10. At the outset of the hearing Mr Clarke fairly accepted that the judge had failed to deal with the independent social worker's report and that this constituted an error of law insofar as the issue of the grandchildren was concerned. However, he opposed the Appellant's challenge in relation to paragraph 276ADE.
11. Mr Sellwood relied on those grounds relating to this particular issue. He submitted that the judge had not in substance carried out a broad evaluative judgment. He emphasised that all of the relevant factors set out in the grounds had been included in his skeleton argument that was before the judge. He emphasised the fact that the Respondent himself had acknowledged that there were employment difficulties in Jamaica. Aspects of the independent social worker's report related to the Appellant's own view of having to return to Jamaica and this evidence had not been referred to. No proper account had been taken of the Appellant's actual history as that related to the traumatic experiences of her childhood.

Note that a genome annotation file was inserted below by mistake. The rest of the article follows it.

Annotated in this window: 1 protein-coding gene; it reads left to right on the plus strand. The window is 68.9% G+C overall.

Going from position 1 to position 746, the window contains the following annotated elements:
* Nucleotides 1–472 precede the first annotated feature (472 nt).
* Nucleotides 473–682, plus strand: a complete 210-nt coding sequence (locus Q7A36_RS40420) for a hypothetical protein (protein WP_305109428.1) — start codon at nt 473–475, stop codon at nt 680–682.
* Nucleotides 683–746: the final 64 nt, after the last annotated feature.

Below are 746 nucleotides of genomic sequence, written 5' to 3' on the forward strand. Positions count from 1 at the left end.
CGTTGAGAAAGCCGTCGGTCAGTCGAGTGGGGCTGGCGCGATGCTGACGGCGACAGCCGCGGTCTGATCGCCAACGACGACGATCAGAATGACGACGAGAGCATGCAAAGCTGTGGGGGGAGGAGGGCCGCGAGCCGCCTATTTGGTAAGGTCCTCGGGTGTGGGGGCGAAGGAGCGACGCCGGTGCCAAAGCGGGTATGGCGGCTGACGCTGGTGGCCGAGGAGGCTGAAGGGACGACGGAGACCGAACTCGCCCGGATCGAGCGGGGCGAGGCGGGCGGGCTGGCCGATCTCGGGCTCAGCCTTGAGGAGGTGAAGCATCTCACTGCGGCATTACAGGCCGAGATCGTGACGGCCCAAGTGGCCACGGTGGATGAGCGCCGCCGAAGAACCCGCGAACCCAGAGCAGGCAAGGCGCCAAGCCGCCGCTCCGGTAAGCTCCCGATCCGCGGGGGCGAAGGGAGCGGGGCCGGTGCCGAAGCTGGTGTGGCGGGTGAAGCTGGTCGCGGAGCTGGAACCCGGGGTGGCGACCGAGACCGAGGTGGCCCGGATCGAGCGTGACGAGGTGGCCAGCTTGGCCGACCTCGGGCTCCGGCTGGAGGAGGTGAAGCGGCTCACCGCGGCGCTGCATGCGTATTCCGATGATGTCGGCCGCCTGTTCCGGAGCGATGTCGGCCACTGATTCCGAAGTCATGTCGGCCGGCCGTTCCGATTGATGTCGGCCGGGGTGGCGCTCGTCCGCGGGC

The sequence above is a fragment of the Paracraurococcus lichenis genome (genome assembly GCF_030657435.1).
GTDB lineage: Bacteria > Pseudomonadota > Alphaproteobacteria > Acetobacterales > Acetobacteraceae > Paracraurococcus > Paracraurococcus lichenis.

12. For his part Mr Clarke quoted from paragraph 14 of Kamara. The judge was entitled to have concluded as he did, particularly as the burden of showing very significant obstacles rested with the Appellant. It was difficult to see quite how her past experiences would be relevant to an assessment of her situation on return to Jamaica. In respect of any security issues in Jamaica, he noted that there was no protection claim here. The fact that the Appellant had spent very many years of her life in Jamaica before coming to this country was clearly relevant as was her potential ability to find work.